Bitcoin hasn’t quite taken off the way many had hoped it would. Perhaps Ethereum will. The digital currency has gained interest from IBM, JPMorgan Chase, and Microsoft “as a sort of Bitcoin 2.0,” reports the New York Times. Created around 2014 by a 21-year-old college dropout, Russian-Canadian Vitalik Buterin, Ethereum is much like its rival. Transactions are recorded publicly on a blockchain, which stores data without the need for a central repository. But Ethereum also supports decentralized applications and “smart contracts” that don’t charge fees, Buterin tells CoinDesk. Essentially, two people betting on a sports game could program their bet into the blockchain so that the money—or Ether units—would be automatically sent to the winner when the game is over.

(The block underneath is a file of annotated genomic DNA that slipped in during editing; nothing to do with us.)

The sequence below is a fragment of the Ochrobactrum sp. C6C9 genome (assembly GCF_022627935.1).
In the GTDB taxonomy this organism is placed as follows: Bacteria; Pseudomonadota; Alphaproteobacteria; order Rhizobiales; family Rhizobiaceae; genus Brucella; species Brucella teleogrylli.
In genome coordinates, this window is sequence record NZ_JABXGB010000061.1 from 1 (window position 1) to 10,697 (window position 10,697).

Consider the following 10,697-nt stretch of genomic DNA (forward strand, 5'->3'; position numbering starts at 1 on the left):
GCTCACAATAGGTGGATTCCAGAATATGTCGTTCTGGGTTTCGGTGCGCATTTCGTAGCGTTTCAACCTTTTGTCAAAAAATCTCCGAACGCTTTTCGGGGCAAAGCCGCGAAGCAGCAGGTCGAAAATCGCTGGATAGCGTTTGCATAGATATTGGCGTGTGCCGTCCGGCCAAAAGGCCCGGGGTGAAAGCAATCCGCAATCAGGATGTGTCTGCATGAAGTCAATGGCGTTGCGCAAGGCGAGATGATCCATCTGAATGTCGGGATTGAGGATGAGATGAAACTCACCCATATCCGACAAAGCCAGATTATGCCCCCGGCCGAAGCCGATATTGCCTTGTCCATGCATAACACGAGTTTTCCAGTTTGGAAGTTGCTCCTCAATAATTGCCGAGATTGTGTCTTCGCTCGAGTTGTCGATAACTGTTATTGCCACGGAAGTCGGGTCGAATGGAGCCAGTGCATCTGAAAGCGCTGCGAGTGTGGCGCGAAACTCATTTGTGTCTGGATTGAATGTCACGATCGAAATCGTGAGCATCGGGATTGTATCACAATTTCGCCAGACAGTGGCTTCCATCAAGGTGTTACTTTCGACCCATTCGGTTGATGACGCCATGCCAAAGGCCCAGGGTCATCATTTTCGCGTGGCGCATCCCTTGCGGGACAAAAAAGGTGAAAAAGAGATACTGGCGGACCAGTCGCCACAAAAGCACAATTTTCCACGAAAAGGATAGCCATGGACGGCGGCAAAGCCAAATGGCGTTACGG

It’s a cool idea, but it comes with a downside: Ethereum’s software is so complex that it’s likely to face more security issues than Bitcoin and has hardly been tested or attacked. Still, the potential is there. “Ethereum is a general platform where you can solve problems in many industries using a fairly elegant solution—the most elegant solution we have seen to date,” says a rep for Microsoft. The value of an Ether has jumped 1000% recently to a peak of $12, bringing the value of all existing Ether to over $1 billion, reports the Times. All Bitcoin was valued at $6 billion last week. “Bitcoin is still probably the safest bet, but Ethereum is certainly No. 2, and some folks will say it is more likely to be around in 10 years,” says a researcher. “It will depend if any real markets develop around it.” (Bitcoin’s mysterious founder may have been unmasked.)